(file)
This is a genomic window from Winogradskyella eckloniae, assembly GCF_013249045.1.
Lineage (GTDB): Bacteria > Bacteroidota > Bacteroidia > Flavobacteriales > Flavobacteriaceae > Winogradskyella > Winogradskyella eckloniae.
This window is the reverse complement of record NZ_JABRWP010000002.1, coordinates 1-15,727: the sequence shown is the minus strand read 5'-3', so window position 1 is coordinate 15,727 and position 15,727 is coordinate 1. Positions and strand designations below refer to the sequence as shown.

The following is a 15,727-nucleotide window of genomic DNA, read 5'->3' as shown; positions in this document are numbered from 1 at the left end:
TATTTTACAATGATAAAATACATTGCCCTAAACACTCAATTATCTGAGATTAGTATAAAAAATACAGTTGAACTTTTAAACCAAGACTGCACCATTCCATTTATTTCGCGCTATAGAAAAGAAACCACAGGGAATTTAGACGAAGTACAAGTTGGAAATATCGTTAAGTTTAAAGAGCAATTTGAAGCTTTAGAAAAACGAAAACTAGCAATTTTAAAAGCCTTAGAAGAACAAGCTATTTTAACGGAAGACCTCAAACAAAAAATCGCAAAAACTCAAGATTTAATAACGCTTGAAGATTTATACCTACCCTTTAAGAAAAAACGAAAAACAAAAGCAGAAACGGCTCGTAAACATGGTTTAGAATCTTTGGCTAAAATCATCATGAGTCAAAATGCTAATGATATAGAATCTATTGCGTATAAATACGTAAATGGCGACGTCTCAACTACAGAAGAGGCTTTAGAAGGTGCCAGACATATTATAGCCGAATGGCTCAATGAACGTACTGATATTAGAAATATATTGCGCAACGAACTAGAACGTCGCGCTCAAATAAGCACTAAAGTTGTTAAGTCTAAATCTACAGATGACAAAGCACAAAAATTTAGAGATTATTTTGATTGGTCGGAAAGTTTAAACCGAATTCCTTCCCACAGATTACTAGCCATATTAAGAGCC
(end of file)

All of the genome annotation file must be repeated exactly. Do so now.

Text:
This is a genomic window from Winogradskyella eckloniae, assembly GCF_013249045.1.
Lineage (GTDB): Bacteria > Bacteroidota > Bacteroidia > Flavobacteriales > Flavobacteriaceae > Winogradskyella > Winogradskyella eckloniae.
This window is the reverse complement of record NZ_JABRWP010000002.1, coordinates 1-15,727: the sequence shown is the minus strand read 5'-3', so window position 1 is coordinate 15,727 and position 15,727 is coordinate 1. Positions and strand designations below refer to the sequence as shown.

The following is a 15,727-nucleotide window of genomic DNA, read 5'->3' as shown; positions in this document are numbered from 1 at the left end:
TATTTTACAATGATAAAATACATTGCCCTAAACACTCAATTATCTGAGATTAGTATAAAAAATACAGTTGAACTTTTAAACCAAGACTGCACCATTCCATTTATTTCGCGCTATAGAAAAGAAACCACAGGGAATTTAGACGAAGTACAAGTTGGAAATATCGTTAAGTTTAAAGAGCAATTTGAAGCTTTAGAAAAACGAAAACTAGCAATTTTAAAAGCCTTAGAAGAACAAGCTATTTTAACGGAAGACCTCAAACAAAAAATCGCAAAAACTCAAGATTTAATAACGCTTGAAGATTTATACCTACCCTTTAAGAAAAAACGAAAAACAAAAGCAGAAACGGCTCGTAAACATGGTTTAGAATCTTTGGCTAAAATCATCATGAGTCAAAATGCTAATGATATAGAATCTATTGCGTATAAATACGTAAATGGCGACGTCTCAACTACAGAAGAGGCTTTAGAAGGTGCCAGACATATTATAGCCGAATGGCTCAATGAACGTACTGATATTAGAAATATATTGCGCAACGAACTAGAACGTCGCGCTCAAATAAGCACTAAAGTTGTTAAGTCTAAATCTACAGATGACAAAGCACAAAAATTTAGAGATTATTTTGATTGGTCGGAAAGTTTAAACCGAATTCCTTCCCACAGATTACTAGCCATATTAAGAGCC